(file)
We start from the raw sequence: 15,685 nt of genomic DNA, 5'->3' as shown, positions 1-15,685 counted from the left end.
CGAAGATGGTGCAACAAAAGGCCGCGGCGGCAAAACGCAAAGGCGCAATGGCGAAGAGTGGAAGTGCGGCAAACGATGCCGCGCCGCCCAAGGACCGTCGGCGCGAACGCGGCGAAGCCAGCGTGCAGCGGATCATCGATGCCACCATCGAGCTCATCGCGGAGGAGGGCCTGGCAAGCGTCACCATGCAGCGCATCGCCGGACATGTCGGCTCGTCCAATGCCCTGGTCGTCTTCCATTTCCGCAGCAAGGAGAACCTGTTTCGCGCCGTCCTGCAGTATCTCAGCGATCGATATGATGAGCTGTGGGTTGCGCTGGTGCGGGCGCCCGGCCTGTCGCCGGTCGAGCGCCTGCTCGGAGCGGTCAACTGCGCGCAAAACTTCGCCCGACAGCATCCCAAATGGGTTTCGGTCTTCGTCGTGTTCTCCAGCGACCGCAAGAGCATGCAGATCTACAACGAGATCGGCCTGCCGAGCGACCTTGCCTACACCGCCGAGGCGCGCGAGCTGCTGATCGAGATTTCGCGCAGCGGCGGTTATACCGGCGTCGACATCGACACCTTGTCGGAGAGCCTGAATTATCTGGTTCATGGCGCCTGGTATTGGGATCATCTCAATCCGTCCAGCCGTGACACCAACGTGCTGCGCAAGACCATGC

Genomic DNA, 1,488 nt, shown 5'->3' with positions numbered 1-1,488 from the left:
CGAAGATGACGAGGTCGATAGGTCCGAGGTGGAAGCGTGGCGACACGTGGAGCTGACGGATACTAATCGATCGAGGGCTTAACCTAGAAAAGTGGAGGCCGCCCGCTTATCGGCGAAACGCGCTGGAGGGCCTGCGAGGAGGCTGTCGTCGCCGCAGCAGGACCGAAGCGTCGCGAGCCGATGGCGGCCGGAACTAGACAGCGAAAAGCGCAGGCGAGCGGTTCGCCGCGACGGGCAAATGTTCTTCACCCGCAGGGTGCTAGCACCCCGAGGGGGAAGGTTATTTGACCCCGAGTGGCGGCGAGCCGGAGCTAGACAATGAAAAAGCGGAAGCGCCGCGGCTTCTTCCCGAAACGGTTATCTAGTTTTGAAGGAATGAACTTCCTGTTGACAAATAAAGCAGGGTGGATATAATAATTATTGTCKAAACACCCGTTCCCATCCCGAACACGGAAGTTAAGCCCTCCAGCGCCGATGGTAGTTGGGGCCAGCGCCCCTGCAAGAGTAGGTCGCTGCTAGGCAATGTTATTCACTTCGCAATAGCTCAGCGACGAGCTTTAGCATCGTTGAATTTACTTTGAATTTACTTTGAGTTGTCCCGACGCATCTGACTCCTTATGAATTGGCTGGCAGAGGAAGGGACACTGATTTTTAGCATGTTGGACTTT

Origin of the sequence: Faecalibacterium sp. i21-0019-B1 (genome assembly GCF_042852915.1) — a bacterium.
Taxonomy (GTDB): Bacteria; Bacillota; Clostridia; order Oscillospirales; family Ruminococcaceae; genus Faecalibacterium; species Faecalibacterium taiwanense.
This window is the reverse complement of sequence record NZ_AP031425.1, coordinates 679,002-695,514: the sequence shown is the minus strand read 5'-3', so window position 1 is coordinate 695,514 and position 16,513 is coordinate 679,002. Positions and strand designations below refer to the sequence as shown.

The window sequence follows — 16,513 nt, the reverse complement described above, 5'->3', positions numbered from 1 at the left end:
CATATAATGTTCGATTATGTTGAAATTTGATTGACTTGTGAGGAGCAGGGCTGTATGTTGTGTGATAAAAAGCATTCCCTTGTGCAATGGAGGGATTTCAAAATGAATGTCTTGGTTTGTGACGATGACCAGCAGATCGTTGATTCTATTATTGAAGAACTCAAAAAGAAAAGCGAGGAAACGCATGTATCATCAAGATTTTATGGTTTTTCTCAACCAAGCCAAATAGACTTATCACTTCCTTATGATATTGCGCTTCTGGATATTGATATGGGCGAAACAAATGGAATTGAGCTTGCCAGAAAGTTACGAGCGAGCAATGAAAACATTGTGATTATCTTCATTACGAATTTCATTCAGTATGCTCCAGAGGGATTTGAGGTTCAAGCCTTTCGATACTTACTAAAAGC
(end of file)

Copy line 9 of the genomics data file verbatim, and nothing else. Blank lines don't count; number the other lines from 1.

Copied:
CATATAATGTTCGATTATGTTGAAATTTGATTGACTTGTGAGGAGCAGGGCTGTATGTTGTGTGATAAAAAGCATTCCCTTGTGCAATGGAGGGATTTCAAAATGAATGTCTTGGTTTGTGACGATGACCAGCAGATCGTTGATTCTATTATTGAAGAACTCAAAAAGAAAAGCGAGGAAACGCATGTATCATCAAGATTTTATGGTTTTTCTCAACCAAGCCAAATAGACTTATCACTTCCTTATGATATTGCGCTTCTGGATATTGATATGGGCGAAACAAATGGAATTGAGCTTGCCAGAAAGTTACGAGCGAGCAATGAAAACATTGTGATTATCTTCATTACGAATTTCATTCAGTATGCTCCAGAGGGATTTGAGGTTCAAGCCTTTCGATACTTACTAAAAGC